The career of Wynton Marsalis has entered a new phase. After a hiatus following the departure of his brother Branford, during which he led a quartet, the 25-year-old prodigal son of the trumpet has returned to the old format by hiring Don Braden, a saxophonist from Louisville.
Tuesday night, launching a six-day engagement at the Westwood Playhouse, Marsalis left no doubt that with or without a second horn to add a welcome (though infrequent) ensemble blend, he remains a commanding master of all he conveys. Today more than ever, what he conveys is a feeling for traditional values, enhanced by an all but incomparable technique along with a set of rules that guides his own compositions in a personal fashion.
The complaint sometimes lodged against him, that he talks like a rebel but in fact is only rebelling against dissent and unorthodoxy, is totally invalid. One has only to listen to a couple of his modally oriented works, or examine his unquestionably emotional treatment of a song such as Gordon Jenkins' "Goodby," to realize that his is a positive fight. It is less important to see him as an opponent of funk or fusion than to accept his restoration of principles to which he has brought a new and refreshing vigor.
There were moments during the two-hour, intermissionless recital Tuesday when his flow of ideas, backed by the demonic rise-and-fall of Jeff (Tain) Watts' drumming, the impassioned piano comping of Marcus Roberts and the supple undercurrent of Bob Hurst's bass, practically defied the ear to keep pace. Such an occasion was his long muted solo on "Cherokee," in which he rode the changes like a surfer battling an angry sea.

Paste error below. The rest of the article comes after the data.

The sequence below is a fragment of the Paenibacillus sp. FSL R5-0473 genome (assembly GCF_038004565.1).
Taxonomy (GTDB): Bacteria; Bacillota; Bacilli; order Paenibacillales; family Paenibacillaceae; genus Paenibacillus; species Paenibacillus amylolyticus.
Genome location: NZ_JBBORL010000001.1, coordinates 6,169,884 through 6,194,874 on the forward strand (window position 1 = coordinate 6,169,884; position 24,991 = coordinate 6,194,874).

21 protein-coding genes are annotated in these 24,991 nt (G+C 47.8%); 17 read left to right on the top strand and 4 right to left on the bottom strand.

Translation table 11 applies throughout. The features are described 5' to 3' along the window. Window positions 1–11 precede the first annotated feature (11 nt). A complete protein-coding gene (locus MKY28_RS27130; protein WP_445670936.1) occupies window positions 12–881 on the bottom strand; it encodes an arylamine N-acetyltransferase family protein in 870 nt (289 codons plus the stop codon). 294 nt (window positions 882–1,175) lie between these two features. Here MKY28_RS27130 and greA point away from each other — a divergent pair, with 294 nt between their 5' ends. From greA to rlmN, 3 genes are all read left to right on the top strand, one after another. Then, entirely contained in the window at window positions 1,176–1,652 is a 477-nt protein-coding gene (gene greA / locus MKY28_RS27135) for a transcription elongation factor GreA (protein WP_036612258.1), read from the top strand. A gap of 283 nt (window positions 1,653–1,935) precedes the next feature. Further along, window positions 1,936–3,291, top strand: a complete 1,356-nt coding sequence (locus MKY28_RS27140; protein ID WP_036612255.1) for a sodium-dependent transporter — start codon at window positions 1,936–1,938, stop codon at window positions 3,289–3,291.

It may be a little too early to pass judgment on Braden. He showed great promise, exercising his strong chops more successfully on tenor saxophone than on the often refractory soprano, which was subjected to slight glitches of pitch.
Roberts has developed into a brilliant musician whose rhythmic constancy and dynamic diversity were no less impressive in his backup function than when he took over the solo spot for a "Sophisticated Lady" that found a new path through the very special harmonic maze of the Ellington standard.
Though the originals were all familiar through recordings by earlier groups ("Black Codes From the Underground," the attractive "Melodique" and the drums specialty "Chambers of Pain"), the new quintet no doubt will spur Marsalis into the building of a new repertoire.
Clearly he will not reject any works from the recent or distant past; one of the tunes that provided some of the most spirited blowing of the evening was Parker's 40-year-old blues, "Au Privave." Nevertheless, the set of rules Marsalis has formulated for himself as trumpeter, composer and leader, conservative though they may seem in theory, work out in practice as far from retrogressive. On the contrary, the creative level attained by him and his group may well represent, for many observers, the present-day state of the art of jazz.